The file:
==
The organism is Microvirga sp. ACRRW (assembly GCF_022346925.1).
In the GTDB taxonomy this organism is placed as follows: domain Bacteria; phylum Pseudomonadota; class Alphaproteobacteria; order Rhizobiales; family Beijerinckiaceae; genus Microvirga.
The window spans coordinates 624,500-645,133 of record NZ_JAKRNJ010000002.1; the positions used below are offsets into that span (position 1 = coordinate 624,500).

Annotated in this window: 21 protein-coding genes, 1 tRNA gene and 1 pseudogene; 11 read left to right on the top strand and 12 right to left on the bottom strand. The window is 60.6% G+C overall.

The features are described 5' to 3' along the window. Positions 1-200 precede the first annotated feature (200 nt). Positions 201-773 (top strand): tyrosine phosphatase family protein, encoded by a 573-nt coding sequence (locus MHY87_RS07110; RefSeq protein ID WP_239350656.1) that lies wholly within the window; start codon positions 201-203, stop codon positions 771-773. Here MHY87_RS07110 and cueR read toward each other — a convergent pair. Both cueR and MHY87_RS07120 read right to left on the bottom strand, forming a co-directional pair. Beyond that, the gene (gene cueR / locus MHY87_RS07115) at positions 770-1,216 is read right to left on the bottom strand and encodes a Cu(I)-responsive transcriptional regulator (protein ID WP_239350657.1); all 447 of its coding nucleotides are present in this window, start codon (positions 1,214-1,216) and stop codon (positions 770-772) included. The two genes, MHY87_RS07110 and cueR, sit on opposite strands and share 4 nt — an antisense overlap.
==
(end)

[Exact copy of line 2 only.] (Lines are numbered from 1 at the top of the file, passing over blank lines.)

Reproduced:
In the GTDB taxonomy this organism is placed as follows: domain Bacteria; phylum Pseudomonadota; class Alphaproteobacteria; order Rhizobiales; family Beijerinckiaceae; genus Microvirga.